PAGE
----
At a press event in New York last night, J.C. Penney Co. gave the media a look at the changes emerging in its home department, including a range of Martha Stewart Living Omnimedia-developed products delivered under its founder’s name and otherwise. As permitted in the ongoing legal dispute with Macy’s involving MSLO, J.C. Penney may carry some Martha label products and offer others developed under her auspices but without using her brand name.
J.C. Penney is rolling out the Stewart product along with a new store-within-a-store home merchandising program to 500 of its locations across the United States.
Martha Stewart attended the event in New York as did other of the company’s product development partners including Jonathan Adler and Michael Graves.
At the event, Stewart told HOMEWORLD BUSINESS® that the initial rollout of the new merchandising program is nearing completion at the 500 designated J.C. Penney stores.
“I was in the 32nd Street store and not all the product is in the store yet, but it’s coming,” she said.
She noted that J.C. Penney stores would offer product under the Martha Stewart Celebrations line officially branded as MarthaHome at J.C. Penney. However, items designated as Everyday would launch without a Martha label due to the ongoing litigation about rights under the Macy’s deal with Martha Stewart Living.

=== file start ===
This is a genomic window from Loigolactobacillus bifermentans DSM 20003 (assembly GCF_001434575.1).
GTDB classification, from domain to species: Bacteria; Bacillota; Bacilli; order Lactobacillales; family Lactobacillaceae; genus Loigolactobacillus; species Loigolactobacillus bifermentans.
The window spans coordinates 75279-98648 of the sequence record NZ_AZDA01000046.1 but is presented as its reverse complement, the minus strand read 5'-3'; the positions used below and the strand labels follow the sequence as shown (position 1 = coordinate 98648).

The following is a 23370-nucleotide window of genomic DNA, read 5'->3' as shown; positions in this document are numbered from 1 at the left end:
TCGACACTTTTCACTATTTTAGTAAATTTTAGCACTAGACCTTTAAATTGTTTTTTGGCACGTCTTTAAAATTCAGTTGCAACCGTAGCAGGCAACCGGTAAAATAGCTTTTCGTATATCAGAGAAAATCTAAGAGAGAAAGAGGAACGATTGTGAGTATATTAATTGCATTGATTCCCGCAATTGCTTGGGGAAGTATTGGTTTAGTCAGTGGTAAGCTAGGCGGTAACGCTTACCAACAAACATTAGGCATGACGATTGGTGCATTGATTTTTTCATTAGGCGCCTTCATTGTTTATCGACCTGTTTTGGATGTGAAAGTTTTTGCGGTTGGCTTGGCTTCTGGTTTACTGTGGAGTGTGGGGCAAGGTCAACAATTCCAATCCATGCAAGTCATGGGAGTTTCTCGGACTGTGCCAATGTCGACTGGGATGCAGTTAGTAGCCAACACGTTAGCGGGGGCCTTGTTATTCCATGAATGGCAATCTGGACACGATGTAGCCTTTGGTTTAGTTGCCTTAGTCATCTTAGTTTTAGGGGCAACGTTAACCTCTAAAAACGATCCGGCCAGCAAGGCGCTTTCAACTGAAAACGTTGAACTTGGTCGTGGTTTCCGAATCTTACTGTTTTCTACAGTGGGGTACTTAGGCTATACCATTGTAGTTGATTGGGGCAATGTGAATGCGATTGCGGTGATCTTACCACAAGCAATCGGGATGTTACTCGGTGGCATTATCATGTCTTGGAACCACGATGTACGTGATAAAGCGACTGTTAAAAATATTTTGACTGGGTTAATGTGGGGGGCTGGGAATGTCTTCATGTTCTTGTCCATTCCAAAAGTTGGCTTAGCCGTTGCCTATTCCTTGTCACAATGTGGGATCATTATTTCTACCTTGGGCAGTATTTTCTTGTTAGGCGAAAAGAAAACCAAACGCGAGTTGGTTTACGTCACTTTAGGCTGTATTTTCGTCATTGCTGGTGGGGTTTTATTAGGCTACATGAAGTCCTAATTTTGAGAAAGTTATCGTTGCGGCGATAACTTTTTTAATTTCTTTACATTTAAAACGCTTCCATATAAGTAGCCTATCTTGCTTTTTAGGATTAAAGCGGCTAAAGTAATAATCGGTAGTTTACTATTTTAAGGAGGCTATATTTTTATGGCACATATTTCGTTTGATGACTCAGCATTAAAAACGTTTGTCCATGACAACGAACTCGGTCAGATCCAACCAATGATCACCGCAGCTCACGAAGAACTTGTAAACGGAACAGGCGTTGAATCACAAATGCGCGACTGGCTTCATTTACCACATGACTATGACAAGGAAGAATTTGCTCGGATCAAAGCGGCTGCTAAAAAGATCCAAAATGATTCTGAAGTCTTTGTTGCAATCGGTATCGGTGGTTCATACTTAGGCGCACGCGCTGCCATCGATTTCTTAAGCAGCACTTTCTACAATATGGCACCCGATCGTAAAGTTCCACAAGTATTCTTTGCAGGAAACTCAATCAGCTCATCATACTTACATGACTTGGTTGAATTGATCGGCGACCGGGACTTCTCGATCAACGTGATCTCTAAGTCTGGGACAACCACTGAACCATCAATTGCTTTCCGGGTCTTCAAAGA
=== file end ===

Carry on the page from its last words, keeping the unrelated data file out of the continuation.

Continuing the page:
Paul Rutenis, senior vp and general merchandise manager, home division, said that some stores were just finishing up reconstruction of their home departments but that the re-merchandising initiative was, effectively, complete.
J.C. Penney had developed the new home re-merchandising, he said, as a way of reaching out to consumers who didn’t normally shop its stores without alienating the traditional customer.
The home re-merchandising has been modified in some degree since the departure of Ron Johnson earlier this year. The former J.C. Penney CEO developed the store-within-a-store merchandising concept. A criticism of Johnson was that his re-merchandising, pricing and related initiatives had disaffected core J.C. Penney customers. The situation led to precipitous comparable store sales declines, Johnson’s departure and the rehiring of former CEO Mike Ullman.
New brands, including those showcased at the press event, provide J.C. Penney with fresh opportunities, Rutenis said. Just how those will line up will depend on the consumer reaction to the products showcased at the event. Brands showcased by the retailer include, in addition to those developed with Stewart, a range of exclusive to J.C. Penney items offered under the Happy Chic by Jonathan Adler, Michael Graves Design, Pantone Universe, Bodum, Design by Conran and Ording & Reda labels, bolstered in stores by established independent brands and more traditional private labels.
For his part, Jonathan Adler told HomeWorld Business that his deal with J.C. Penney allowed him to reach, because of its lower price, a wider audience with a brand that incorporated the “DNA” of his long-standing design work.
Rutenis said that J.C. Penney now faced a significant evaluation process as consumers interacted with the new proprietary products and merchandising, but that what the company learned from home department shoppers would have application throughout the store and bolster the retailer’s efforts to engage new customers.